24. 24. Facet Methodology (Mason 2011) Cut gemstone and their facets ‘The aim of our facet methodology approach is to create a strategically illuminating set of facets in relation to specific research concerns and questions: not a random set, or an eclectic set, or a representative set, or a total set. The rigour or the approach comes ultimately from researcher skill, inventiveness, insight and imagination – in deciding how best to carve the facets so that they catch the light in the best possible way.’ (77: 2011)
  25. 25. IInformed by Facet Methodology • Episodic (event driven) • Temporal • Ontological • Cultural • Place/location
  26. 26. • Episodic: Thatcher death tweets • Temporal: Slices of time: 24 hrs (public) | 1 sec (firehose) • Ontological: What is the thing? • Cultural: The atlas project • Place: Sheffield (geolocation, location, location) • Make up of these teams: key is to unsettle
  27. 27. Thatcher Death Tweets Lead: Simon Faulkner Simon Faulkner talk at Picturing the Social Conference: ‘Some Initial Thoughts on the ‘Thatcher Death Tweets’’ ‘Pilot study’ to inform the rest of the facet projects. Initial: 100K from GNIP (to get the conversation started) Now: re-build and re-run queries in Pulsar (cross platform!)
  28. 28. Cross-cutting methods • 36 in-depth interviews with: industry, academia, social researchers • (users) Nationally representative survey - If we want to know how/why users create content and meaning: we should ask them not simply project! • (users) Series of focus groups • (users) 12-month digital ethnography • Building a tool (based on user requirements!!!) • Throughout all: structures, users, content
  29. 29. Thinking a bit more about structures • How platforms make images visible? • How tensions between companies make images more/less visible – dynamic field (capital = key) • How do APIs give access to the data‘we want’? • How companies act as data intermediaries • How do these both strip and add metadata? • How interfaces and dashboards add further layers and structure our thinking and research? • How we know quite little about the tools we use.
  30. 30. How do social media companies make images visible?
  31. 31. Seen on a friend’s FB wall because she had liked it. Close friend -> surfaced on my newsfeed as well.
  32. 32. Algorithmic visibility: seeing the image through Edgerank How does Edgerank ‘see’? Finding and (re)tracing the image Image as ‘image’ | Image as ‘link’
  33. 33. Think critically how we study ‘the feed’ ‘the stream’ and at the same time realise they’re not the only game in town! Visibility not a ‘given’ – linked to a series of small actions, the connections between users and value attributed by the algorithm. How can we think about new scopic regimes in this context? How can we make their workings visible? Belting: images as ‘nomads’ (and also shape shifters?)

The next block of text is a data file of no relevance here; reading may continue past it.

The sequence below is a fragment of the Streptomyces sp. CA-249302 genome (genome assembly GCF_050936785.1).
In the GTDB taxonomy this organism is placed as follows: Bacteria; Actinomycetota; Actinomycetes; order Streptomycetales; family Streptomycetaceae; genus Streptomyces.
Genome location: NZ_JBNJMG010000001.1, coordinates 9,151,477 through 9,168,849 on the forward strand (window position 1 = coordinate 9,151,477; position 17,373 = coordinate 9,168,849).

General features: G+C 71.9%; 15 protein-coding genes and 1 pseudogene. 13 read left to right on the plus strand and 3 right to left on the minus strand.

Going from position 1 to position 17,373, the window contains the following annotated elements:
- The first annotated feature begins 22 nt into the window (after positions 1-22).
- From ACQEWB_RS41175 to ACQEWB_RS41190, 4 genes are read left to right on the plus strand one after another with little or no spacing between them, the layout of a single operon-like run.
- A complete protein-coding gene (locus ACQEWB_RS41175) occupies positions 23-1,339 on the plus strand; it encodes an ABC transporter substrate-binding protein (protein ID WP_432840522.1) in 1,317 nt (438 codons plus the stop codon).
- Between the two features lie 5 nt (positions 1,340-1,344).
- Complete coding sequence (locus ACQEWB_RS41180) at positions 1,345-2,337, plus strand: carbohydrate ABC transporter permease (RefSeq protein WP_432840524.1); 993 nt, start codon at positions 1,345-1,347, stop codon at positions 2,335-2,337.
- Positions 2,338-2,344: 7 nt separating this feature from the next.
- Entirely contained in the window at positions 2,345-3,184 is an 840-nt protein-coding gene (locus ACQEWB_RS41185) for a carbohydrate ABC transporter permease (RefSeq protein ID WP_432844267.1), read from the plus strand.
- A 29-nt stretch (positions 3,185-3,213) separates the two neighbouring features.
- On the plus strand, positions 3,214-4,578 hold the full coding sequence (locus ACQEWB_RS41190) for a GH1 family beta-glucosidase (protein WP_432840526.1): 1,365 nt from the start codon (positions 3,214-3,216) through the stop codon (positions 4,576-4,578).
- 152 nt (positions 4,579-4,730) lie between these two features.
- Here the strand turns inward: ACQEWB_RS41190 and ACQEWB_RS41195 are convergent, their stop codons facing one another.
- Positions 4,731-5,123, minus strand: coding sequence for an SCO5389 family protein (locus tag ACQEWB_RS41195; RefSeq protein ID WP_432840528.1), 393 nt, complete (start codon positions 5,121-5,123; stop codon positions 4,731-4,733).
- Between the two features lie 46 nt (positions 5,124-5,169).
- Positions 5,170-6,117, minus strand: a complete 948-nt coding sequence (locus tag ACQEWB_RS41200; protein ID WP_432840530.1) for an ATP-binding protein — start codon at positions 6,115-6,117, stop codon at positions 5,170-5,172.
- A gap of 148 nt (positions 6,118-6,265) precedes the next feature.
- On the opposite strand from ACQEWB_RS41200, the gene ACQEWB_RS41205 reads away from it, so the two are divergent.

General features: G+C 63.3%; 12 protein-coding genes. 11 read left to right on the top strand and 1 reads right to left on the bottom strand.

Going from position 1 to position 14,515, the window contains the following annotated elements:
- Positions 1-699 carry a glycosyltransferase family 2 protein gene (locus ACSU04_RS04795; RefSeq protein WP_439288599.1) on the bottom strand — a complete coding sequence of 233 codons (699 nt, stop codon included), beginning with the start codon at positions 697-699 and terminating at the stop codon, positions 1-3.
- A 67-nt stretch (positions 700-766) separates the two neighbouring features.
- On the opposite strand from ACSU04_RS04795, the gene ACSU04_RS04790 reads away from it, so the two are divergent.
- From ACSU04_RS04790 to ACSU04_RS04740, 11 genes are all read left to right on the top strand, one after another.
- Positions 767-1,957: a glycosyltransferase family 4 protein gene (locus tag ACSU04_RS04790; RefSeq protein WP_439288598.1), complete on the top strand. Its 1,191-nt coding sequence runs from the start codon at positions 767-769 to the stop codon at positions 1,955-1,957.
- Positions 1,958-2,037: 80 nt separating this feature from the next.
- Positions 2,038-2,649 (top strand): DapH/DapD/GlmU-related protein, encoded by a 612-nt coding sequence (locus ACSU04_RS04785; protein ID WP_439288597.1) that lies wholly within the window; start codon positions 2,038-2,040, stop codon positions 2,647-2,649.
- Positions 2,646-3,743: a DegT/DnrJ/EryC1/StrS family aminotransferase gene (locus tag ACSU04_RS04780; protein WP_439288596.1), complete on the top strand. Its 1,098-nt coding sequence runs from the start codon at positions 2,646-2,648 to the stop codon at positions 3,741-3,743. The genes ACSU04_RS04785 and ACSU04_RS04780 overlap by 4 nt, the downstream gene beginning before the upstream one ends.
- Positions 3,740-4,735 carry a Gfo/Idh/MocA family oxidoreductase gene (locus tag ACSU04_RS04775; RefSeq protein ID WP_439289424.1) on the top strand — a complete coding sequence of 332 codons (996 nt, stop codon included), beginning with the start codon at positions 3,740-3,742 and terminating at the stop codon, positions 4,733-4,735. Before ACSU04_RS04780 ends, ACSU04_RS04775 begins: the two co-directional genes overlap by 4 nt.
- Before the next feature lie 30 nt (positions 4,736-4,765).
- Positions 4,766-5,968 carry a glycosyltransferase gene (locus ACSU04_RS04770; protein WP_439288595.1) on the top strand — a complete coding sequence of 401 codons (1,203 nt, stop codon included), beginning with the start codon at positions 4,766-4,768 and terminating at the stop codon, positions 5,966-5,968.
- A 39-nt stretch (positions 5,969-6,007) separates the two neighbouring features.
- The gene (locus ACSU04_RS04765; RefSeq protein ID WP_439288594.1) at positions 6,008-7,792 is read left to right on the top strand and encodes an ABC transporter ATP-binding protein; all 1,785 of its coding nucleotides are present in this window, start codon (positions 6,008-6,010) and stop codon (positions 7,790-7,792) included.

34. 34. Photo wars: Twitter vs Facebook/Instagram Sharing an image on Twitter through the ages Tips from 2009: 1. Via a Twitter Image Sharing Service 2. Via SMS or Email 3. Via Brightkite or FriendFeed 4. Via Skitch 5. Via an Encoded Tweet August 2011: Twitter rolls out direct image upload December 2012: Twitter no longer displays Instagram pics. Twitter cards switched off. Users only view images ‘natively’ September 2014: Future of Twitpic uncertain
  35. 35. Users hack solutions using IFTTT recipes
  36. 36. Using APIs and data intermediaries: GNIP Beyond Twitter! What do they offer? Firehose data = ‘complete access’ Including historical access to Twitter
  37. 37. ‘Managed public API access’ GNIP
  38. 38. Data enrichment + historical data GNIP
  39. 39. Data sources: DataSift (used for Pulsar) Twitter: 200+ million active users Tumblr: 300+ million active users
  40. 40. Tools for querying historical Twitter data TextSifter: data downloaded in DiscoverText
  41. 41. Limited access APIs: for specific users Reading the API fine-print: Instagram’s Terms of Use 3. You cannot use the Instagram API to crawl or store users’ media without their express consent.
  42. 42. How do our academic (Twitter) tools work? • Due to open access API ecosystem, we have witnessed an explosion in Twitter tools. But how do we evaluate them? NB - Do we evaluate them? • What kinds of research questions do they allow us to answer? What kind of research question do we ask? • What kind of ‘method’ is using an API? • How do these tools allow us to search for data? • What methods do these tools foreground? • What research possibilities do they close off? • NB - No ‘Forrester Wave’ for academic social media tools. Maybe we should change that!
  43. 43. Picturing the Social • Moving beyond the descriptive and counting • Moving beyond studies about single platforms • How are they connected within wider ecosystem? Include all other media! • How can we study the circulation of these images? • How can we develop approaches that take into account structures, users and content? • Where does the social come in? What can we learn about these new social worlds?
  44. 44. @VisSocMedLab @flygirltwo